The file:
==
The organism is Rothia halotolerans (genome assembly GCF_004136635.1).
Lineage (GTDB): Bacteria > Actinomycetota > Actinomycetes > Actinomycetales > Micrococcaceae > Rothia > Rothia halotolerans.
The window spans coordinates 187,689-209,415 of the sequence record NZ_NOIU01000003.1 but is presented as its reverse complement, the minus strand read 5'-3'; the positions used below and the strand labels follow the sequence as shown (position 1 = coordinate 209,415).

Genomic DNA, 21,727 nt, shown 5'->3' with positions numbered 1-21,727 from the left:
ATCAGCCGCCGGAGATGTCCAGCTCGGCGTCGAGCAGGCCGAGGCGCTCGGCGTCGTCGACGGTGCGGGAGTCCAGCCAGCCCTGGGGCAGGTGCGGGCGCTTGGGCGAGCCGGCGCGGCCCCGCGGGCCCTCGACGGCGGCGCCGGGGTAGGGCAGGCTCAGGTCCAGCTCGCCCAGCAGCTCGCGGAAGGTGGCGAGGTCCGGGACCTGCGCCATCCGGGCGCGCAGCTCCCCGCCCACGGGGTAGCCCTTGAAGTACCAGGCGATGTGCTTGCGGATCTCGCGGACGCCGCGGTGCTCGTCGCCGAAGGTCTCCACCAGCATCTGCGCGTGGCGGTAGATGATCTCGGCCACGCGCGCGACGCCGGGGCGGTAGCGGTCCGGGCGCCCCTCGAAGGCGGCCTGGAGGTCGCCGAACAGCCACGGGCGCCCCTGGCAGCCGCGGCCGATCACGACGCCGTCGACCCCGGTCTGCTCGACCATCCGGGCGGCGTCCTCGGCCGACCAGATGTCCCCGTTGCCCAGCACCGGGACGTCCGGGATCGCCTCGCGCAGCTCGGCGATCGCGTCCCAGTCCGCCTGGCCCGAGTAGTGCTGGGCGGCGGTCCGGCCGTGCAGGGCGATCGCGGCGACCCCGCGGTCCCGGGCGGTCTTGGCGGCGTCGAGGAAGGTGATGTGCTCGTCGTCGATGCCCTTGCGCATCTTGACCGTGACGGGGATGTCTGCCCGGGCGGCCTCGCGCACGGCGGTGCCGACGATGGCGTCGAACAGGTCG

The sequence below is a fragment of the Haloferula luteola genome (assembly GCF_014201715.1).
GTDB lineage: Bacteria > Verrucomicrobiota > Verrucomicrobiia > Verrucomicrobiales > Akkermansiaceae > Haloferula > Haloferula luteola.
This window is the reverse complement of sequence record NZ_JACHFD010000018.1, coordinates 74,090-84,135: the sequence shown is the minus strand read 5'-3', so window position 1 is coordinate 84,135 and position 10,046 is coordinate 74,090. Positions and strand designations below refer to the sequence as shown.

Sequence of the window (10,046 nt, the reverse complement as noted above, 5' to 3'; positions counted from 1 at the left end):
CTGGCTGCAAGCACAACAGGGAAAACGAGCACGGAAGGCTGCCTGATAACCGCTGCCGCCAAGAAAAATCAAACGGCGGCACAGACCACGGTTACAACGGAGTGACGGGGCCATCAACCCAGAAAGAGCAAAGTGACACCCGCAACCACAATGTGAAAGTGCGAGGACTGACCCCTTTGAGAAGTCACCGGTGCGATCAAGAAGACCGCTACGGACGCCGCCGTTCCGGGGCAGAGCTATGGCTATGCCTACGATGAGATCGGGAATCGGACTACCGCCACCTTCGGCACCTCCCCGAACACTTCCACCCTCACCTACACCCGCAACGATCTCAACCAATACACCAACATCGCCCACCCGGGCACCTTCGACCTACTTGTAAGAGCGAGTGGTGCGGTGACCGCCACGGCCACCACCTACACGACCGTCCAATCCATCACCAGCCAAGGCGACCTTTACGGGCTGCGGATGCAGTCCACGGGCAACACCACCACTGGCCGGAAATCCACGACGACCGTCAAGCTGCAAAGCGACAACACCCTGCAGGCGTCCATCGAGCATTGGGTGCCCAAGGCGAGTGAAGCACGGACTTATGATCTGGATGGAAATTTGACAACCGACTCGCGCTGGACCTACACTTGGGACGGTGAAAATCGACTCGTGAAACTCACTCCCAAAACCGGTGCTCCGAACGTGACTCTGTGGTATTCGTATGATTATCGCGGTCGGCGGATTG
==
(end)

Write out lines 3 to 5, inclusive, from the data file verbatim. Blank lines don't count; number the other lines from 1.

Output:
The window spans coordinates 187,689-209,415 of the sequence record NZ_NOIU01000003.1 but is presented as its reverse complement, the minus strand read 5'-3'; the positions used below and the strand labels follow the sequence as shown (position 1 = coordinate 209,415).

Genomic DNA, 21,727 nt, shown 5'->3' with positions numbered 1-21,727 from the left:
ATCAGCCGCCGGAGATGTCCAGCTCGGCGTCGAGCAGGCCGAGGCGCTCGGCGTCGTCGACGGTGCGGGAGTCCAGCCAGCCCTGGGGCAGGTGCGGGCGCTTGGGCGAGCCGGCGCGGCCCCGCGGGCCCTCGACGGCGGCGCCGGGGTAGGGCAGGCTCAGGTCCAGCTCGCCCAGCAGCTCGCGGAAGGTGGCGAGGTCCGGGACCTGCGCCATCCGGGCGCGCAGCTCCCCGCCCACGGGGTAGCCCTTGAAGTACCAGGCGATGTGCTTGCGGATCTCGCGGACGCCGCGGTGCTCGTCGCCGAAGGTCTCCACCAGCATCTGCGCGTGGCGGTAGATGATCTCGGCCACGCGCGCGACGCCGGGGCGGTAGCGGTCCGGGCGCCCCTCGAAGGCGGCCTGGAGGTCGCCGAACAGCCACGGGCGCCCCTGGCAGCCGCGGCCGATCACGACGCCGTCGACCCCGGTCTGCTCGACCATCCGGGCGGCGTCCTCGGCCGACCAGATGTCCCCGTTGCCCAGCACCGGGACGTCCGGGATCGCCTCGCGCAGCTCGGCGATCGCGTCCCAGTCCGCCTGGCCCGAGTAGTGCTGGGCGGCGGTCCGGCCGTGCAGGGCGATCGCGGCGACCCCGCGGTCCCGGGCGGTCTTGGCGGCGTCGAGGAAGGTGATGTGCTCGTCGTCGATGCCCTTGCGCATCTTGACCGTGACGGGGATGTCTGCCCGGGCGGCCTCGCGCACGGCGGTGCCGACGATGGCGTCGAACAGGTCG